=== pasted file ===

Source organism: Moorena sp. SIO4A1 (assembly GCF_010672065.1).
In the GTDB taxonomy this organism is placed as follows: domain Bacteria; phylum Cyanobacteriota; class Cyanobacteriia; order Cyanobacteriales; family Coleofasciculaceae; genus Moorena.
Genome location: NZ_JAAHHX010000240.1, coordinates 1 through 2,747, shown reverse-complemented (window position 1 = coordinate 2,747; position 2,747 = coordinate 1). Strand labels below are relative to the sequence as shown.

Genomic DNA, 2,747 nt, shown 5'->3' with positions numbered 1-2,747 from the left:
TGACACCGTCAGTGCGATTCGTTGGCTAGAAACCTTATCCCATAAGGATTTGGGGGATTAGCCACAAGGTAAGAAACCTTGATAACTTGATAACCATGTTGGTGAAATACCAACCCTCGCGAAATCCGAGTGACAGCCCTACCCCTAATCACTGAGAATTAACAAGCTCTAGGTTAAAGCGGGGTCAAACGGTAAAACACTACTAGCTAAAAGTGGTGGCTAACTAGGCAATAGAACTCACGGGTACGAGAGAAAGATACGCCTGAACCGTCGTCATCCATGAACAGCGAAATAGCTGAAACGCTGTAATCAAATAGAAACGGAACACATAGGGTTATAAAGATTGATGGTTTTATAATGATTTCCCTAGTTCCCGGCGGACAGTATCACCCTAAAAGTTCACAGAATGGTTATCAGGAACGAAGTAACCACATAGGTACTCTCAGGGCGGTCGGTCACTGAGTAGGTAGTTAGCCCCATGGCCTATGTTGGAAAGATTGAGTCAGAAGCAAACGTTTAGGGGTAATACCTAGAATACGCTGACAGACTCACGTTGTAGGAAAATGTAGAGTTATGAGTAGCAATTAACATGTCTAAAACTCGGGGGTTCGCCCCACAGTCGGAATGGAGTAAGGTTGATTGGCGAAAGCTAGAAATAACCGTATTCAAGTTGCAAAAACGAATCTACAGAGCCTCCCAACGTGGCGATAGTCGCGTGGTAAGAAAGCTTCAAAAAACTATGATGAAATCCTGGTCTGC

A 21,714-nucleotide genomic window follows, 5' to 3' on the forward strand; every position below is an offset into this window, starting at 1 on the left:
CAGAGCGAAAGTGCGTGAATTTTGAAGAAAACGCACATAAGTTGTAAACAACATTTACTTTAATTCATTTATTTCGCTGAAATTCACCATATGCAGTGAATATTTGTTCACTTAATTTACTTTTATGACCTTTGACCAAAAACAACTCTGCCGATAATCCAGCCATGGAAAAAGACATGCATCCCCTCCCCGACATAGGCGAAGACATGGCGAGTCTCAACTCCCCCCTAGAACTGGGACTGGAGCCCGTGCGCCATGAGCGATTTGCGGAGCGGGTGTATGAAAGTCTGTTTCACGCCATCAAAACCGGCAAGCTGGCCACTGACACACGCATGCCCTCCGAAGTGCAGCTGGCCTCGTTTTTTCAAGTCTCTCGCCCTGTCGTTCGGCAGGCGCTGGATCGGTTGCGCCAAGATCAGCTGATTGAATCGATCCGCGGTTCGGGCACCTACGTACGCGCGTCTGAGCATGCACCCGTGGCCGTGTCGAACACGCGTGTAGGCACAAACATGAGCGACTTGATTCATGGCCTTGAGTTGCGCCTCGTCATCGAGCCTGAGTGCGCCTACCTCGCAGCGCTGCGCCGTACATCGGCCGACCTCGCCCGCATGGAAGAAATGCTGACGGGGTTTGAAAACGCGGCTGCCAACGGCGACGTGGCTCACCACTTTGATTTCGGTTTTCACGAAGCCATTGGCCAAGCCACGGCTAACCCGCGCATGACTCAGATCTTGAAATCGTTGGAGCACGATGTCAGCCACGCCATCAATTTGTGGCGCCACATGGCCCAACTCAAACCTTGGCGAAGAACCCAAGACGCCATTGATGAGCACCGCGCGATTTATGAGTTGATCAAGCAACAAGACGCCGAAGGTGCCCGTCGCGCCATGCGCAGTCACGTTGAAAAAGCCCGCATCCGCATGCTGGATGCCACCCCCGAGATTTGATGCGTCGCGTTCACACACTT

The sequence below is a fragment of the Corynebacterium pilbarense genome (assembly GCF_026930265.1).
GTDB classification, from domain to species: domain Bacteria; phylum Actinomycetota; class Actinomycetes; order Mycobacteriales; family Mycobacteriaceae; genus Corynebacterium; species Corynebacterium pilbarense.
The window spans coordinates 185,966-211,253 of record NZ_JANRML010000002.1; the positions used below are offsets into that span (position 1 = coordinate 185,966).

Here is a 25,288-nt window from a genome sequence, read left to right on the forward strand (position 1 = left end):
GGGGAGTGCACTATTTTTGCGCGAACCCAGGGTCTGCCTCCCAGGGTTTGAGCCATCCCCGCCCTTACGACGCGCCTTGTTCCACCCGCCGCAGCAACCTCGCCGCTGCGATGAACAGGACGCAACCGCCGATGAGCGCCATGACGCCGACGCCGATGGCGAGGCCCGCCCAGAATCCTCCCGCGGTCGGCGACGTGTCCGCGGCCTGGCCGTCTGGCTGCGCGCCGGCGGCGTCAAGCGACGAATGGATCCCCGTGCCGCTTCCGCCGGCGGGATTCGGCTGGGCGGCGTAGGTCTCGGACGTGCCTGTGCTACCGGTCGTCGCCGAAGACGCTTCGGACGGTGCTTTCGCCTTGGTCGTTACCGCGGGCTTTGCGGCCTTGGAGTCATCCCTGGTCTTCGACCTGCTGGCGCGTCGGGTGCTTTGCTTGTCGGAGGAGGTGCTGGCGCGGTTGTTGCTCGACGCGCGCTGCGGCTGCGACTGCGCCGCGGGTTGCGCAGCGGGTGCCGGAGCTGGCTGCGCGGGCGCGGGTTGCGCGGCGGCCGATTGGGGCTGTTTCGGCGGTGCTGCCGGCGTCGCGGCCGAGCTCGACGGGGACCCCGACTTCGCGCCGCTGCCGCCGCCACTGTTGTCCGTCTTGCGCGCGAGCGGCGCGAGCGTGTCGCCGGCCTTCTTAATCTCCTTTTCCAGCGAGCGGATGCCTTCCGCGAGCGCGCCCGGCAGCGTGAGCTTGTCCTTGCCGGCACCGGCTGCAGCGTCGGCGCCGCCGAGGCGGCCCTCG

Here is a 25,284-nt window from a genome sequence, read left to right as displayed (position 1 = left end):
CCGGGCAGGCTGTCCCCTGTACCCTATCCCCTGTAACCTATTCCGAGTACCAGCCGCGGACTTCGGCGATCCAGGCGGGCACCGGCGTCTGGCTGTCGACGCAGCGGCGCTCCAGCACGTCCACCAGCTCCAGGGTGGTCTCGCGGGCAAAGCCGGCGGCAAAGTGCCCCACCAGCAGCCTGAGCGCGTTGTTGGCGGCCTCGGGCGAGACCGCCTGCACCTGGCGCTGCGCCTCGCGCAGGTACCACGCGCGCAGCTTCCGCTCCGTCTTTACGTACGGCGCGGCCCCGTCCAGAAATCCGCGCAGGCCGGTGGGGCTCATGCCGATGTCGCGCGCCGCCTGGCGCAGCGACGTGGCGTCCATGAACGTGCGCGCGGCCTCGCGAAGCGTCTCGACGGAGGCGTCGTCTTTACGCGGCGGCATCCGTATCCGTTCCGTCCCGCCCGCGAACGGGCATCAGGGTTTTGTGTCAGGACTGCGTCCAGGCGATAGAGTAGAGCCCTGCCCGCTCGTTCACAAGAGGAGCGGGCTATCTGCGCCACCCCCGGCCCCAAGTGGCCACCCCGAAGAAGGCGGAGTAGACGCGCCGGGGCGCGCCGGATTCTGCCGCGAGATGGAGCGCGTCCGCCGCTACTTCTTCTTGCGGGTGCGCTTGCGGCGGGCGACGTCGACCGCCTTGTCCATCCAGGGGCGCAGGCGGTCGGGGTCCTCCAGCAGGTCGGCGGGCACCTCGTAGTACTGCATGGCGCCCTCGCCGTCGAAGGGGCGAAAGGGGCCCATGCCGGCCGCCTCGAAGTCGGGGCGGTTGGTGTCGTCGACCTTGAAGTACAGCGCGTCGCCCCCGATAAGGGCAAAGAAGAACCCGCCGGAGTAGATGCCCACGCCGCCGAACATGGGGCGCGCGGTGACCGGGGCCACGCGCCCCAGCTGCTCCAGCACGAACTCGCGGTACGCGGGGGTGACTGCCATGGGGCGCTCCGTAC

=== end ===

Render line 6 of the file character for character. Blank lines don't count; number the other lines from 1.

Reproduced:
A 21,714-nucleotide genomic window follows, 5' to 3' on the forward strand; every position below is an offset into this window, starting at 1 on the left: